James Wilder Jr.

James Wilder Jr. returns to team, practice

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A little over a month after getting busted with a pair of felony charges stemming from an incident where he resisted arrest, Florida State running back James Wilder Jr. is back with the team and is expected to practice today, Wilder’s attorney said.

Wilder pleaded no contest to a reduced misdemeanor charge of resisting arrest without violence Wednesday morning and has been sentenced to six months probation, as well as nine days of work camp. Additionally, Wilder must take anger management courses, write a letter of apology to the officer involved and pay $225 in fees/court costs.

But all in all, it looks like Wilder’s legal issue is behind him.

“He is excited, he is excited to get back on the field,” Wilder’s attorney Tim Jansen said Wednesday, adding it was “his understanding” that Wilder would be back practicing with the team today. And, indeed, that was the case, as coach Jimbo Fisher confirmed the reinstatement after Wednesday’s drills.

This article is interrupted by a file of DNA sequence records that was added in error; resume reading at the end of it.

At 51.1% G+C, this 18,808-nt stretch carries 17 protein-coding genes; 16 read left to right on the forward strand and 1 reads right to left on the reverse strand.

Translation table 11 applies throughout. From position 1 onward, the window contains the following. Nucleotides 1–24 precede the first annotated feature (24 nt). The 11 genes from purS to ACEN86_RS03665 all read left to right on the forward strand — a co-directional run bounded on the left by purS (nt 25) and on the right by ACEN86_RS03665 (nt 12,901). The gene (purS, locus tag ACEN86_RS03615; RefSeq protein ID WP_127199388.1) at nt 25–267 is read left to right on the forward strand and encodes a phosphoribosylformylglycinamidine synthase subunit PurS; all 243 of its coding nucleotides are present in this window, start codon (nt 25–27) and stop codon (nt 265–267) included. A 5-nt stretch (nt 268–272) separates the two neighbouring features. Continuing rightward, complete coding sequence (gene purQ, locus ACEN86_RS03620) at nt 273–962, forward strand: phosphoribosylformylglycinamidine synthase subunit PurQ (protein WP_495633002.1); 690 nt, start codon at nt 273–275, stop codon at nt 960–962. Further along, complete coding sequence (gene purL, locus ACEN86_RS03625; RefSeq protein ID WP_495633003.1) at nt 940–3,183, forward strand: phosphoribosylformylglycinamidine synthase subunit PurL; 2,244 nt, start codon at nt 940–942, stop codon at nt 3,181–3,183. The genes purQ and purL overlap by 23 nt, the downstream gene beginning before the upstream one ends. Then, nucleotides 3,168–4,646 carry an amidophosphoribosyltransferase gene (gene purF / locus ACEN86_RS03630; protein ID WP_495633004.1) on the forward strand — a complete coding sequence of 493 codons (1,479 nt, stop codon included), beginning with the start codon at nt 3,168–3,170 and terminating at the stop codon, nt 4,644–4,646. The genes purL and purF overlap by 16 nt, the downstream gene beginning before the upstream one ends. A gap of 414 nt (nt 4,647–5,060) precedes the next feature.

According to the police report, officers originally came to Wilder’s apartment on Feb. 21 in search of the running back’s girlfriend, Bianca Camarda, who had failed to appear in court. It was when officers began the process of arresting Camarda that Wilder allegedly became involved in the process. Accounts initially varied on what actually happened, but Wilder allegedly accidentally bumped into one of the arresting officers while trying to show him a message on a cell phone regarding Camarda.

“We’ve said from the very beginning that it was a miscommunication,” Jansen said. “James, his only role was to try and let the officer know that the lawyer had messed up his girlfriend’s case. While in the meantime trying to portray that information and show a text to the officer and the officer felt threatened. He apologized, he knew from the very beginning that he probably should not have interfered, but it was an emotional thing.”

Mark Richt to donate $1 million of his own money toward indoor practice facility at Miami

CORAL GABLES, FL - DECEMBER 04:  New University of Miami Hurricanes head football coach Mark Richt speaks after he was introduced at a press conference at the school on December 4, 2015 in Coral Gables, Florida.  (Photo by Joe Skipper/Getty Images)